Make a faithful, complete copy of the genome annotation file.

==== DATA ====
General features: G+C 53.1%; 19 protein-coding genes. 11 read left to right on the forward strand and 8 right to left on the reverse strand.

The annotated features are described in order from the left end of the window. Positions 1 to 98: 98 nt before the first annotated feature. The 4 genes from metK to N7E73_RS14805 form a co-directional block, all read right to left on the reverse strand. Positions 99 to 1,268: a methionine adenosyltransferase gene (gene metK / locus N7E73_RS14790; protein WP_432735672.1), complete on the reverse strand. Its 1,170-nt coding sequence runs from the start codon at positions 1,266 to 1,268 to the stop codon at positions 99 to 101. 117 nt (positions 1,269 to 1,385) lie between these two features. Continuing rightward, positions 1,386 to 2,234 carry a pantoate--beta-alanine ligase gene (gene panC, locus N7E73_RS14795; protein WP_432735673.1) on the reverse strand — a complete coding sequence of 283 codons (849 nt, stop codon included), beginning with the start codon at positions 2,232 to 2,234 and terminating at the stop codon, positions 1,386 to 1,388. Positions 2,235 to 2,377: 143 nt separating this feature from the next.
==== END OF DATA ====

General features: G+C 53.1%; 19 protein-coding genes. 11 read left to right on the forward strand and 8 right to left on the reverse strand.

The annotated features are described in order from the left end of the window. Positions 1 to 98: 98 nt before the first annotated feature. The 4 genes from metK to N7E73_RS14805 form a co-directional block, all read right to left on the reverse strand. Positions 99 to 1,268: a methionine adenosyltransferase gene (gene metK / locus N7E73_RS14790; protein WP_432735672.1), complete on the reverse strand. Its 1,170-nt coding sequence runs from the start codon at positions 1,266 to 1,268 to the stop codon at positions 99 to 101. 117 nt (positions 1,269 to 1,385) lie between these two features. Continuing rightward, positions 1,386 to 2,234 carry a pantoate--beta-alanine ligase gene (gene panC, locus N7E73_RS14795; protein WP_432735673.1) on the reverse strand — a complete coding sequence of 283 codons (849 nt, stop codon included), beginning with the start codon at positions 2,232 to 2,234 and terminating at the stop codon, positions 1,386 to 1,388. Positions 2,235 to 2,377: 143 nt separating this feature from the next.